The Church of England parish church is St Michael's whose minister is Reverend Rick Bunday. There is also a Roman Catholic church - St John The Evangelist, built in 1845, but known locally as "The Willows" - on the Ribby Road, a United Reformed Church on Poulton Street, a Methodist church on Nelson Street.
Zion (Independent) Chapel was founded in 1818. Although the church has long since been demolished, the graveyard remains. Now associated with Kirkham United Reformed Church, but adjacent to the Manse Nursing Home in the centre of the town, this unusual isolated burial-ground is still well maintained.
The small library, which the town has enjoyed since 1939, recently reopened following a major refurbishment.
The town is served by its own free newspaper, the Kirkham and Wesham Advertiser. Both the Blackpool Gazette and the Lancashire Evening Post cover Kirkham news, as does the weekly Kirkham and Fylde Express. Regular bus services are provided by the Ribble branch of Stagecoach Buses and Coastal Coaches.
The town has been visited by a number of well-known authors who have performed book-signings at one of the town's two book shops. These have included Ranulph Fiennes, Michael Parkinson, Stacey Solomon, Michael Caine, Sarah Brown, Joanne Harris, The Wanted, Jacqueline Wilson, Jo Brand,Gervase Phinn, Al Murray, Terry Wogan, Katie Price, Jack Dee and many more. One of these shops, Silverdell, has been voted "Independent Bookshop of the Year (Northern)". The town has a number of garages, but no longer any petrol filling station.
Kirkham Club Day, an annual gala, is held in early June, jointly with Wesham. The day involves the various churches and their chosen "Rose Queens", together with biblical tableau floats, civic dignitaries and brass bands, walking in procession through the town in the morning. In 2013 Club Day was held on 8 June.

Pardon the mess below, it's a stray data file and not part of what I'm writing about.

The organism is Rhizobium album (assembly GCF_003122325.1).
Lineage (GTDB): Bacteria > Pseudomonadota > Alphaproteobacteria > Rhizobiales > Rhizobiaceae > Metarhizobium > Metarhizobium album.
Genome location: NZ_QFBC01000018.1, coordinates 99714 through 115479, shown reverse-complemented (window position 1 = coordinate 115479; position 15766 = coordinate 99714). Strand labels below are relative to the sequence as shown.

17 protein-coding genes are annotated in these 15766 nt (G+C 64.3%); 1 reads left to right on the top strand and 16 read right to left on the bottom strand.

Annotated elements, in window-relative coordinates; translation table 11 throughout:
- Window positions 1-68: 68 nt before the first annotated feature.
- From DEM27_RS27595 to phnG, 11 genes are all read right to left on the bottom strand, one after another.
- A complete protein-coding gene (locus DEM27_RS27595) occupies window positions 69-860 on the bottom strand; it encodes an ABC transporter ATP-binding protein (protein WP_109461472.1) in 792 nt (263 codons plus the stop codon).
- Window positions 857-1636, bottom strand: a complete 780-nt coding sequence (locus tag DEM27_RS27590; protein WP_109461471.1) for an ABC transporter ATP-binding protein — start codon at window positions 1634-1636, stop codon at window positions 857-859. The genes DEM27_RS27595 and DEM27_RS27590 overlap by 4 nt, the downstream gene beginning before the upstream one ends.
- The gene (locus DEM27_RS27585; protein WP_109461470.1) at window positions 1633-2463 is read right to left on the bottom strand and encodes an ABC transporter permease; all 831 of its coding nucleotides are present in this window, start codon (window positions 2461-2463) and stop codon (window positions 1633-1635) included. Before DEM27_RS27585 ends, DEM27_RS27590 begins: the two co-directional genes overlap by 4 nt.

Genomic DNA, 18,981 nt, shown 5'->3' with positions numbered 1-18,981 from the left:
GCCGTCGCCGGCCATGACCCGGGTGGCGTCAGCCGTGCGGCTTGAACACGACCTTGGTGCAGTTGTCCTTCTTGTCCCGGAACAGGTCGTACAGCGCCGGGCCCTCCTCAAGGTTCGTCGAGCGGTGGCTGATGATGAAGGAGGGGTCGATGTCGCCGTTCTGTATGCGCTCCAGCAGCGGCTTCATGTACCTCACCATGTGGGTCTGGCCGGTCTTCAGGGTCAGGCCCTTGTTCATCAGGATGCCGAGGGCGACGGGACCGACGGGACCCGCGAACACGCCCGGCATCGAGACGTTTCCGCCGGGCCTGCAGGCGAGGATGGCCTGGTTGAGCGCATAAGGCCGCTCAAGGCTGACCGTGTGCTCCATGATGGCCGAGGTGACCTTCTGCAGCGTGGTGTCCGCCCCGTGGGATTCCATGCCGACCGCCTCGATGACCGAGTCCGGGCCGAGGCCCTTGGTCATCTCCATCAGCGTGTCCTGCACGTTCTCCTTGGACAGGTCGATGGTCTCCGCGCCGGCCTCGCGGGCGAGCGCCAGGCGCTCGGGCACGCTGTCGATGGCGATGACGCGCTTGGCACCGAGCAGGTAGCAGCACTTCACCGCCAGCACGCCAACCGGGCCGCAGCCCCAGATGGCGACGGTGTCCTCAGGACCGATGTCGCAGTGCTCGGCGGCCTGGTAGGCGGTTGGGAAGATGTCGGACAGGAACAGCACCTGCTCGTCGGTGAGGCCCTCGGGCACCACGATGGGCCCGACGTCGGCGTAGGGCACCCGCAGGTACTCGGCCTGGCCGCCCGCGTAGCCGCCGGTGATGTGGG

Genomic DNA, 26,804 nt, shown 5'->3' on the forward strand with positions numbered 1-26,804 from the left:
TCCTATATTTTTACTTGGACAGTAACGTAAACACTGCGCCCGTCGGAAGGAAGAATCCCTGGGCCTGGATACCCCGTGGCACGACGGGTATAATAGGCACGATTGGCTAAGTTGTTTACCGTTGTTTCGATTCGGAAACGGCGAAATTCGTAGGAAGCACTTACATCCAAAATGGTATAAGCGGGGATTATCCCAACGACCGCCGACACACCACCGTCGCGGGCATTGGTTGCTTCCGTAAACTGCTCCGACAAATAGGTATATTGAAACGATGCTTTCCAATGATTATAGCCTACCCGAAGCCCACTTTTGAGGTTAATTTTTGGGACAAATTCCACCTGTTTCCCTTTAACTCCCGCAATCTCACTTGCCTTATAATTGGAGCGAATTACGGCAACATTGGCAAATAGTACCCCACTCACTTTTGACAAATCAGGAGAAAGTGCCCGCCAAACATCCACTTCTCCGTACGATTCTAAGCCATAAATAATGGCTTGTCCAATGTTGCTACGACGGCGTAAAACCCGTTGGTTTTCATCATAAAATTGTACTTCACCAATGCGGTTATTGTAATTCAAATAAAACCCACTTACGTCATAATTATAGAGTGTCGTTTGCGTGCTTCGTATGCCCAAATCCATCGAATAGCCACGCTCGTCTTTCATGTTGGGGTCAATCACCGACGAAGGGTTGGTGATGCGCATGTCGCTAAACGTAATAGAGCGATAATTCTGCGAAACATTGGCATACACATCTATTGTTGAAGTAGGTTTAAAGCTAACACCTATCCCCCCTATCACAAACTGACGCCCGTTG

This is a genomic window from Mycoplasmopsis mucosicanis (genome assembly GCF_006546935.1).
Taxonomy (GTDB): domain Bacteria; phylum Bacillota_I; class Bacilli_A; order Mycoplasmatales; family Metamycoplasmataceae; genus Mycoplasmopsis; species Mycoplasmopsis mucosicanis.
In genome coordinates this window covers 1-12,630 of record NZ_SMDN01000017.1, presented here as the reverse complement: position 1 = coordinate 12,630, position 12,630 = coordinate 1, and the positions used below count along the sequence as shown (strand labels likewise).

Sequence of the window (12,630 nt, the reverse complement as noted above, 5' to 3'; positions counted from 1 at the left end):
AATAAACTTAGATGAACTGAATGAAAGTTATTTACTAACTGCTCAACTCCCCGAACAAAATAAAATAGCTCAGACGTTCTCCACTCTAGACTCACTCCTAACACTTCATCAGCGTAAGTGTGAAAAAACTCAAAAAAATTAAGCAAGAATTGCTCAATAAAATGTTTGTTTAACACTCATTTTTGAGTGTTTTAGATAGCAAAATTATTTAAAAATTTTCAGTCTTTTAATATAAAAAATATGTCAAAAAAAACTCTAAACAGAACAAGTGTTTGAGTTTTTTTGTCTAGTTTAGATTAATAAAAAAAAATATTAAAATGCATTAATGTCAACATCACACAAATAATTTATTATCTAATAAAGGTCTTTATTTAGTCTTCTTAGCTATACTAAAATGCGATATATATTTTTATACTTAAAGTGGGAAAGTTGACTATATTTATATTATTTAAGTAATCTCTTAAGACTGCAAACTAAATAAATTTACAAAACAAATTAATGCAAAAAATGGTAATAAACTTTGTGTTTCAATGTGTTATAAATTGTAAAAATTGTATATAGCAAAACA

The town's War Memorial is located in a small memorial garden on Barnfield.
Kirkham Swimming Baths was erected in 1908 by the bequest of William Segar Hodgson J.P. and has served Kirkham as a public swimming pool for over a century. Open seven days a week, galas, free children swims and adult-only swims are regularly held. In February 2008 a campaign was initiated to save the baths from closure. This included a public march through Kirkham and Wesham on 1 March attended by some 3,000 local supporters. A local action group was subsequently formed to organise the longer term survival of the baths, and was successful in presenting a business plan to Fylde Borough Council. The baths, now run by the YMCA, has been re-branded as "Rural Splash".
The town's football club is A.F.C. Fylde. The club was known as Kirkham and Wesham F.C until the end of the 2007-08 season, and was formed by the amalgamation of Kirkham Town F.C. and Wesham F.C. The change of name to A.F.C. Fylde was made to try and encourage a broader fan-base from across the Fylde coast.
A.F.C. Fylde is currently based in the nearby village of Warton and plays in the Northern Premier League Premier Division. They won the FA Vase in the 2007-08 season, beating Lowestoft Town in the final at Wembley Stadium on 11 May 2008. They were also promoted to the North West Counties Football League Premier Division after finishing second in Division Two. In 2008-09 they were North West Counties Football League champions and so won promotion to the Northern Premier League Division One North. The team now have their own Headquarters and Club Shop on Station Road.
There a number of Grade II listed buildings and structures:
4, Church Street
32, Preston Street
4 and 6, Freckleton Street
Church of St John the Evangelist, Ribby Road
Churchyard wall and gateway S of the Church of St John the Evangelist, Ribby Road
Fishstones and Lamp, 4 Church Street
Kirkham Grammar School (boarding house and eastern buildings only), Ribby Road
Kirkham United Reformed Church
Hillside and attached wings, 48, Preston Street
K6 telephone kiosk, 34, Poulton Street
Railway Hotel, 115 Station Road
Sundial, in Churchyard, c. 20m S of South porch of the Church of St Michael, 37, Church Street
Tomb of Edward and Dorothy King, in churchyard c. 50m SE of porch, School Lane
Tomb of Edward and Elizabeth Birley in churchyard c. 50m SE of porch, School Lane
Tomb of William Birley and Others in churchyard c. 50m SE of porch, School Lane
Trustee Savings Bank, Poulton Street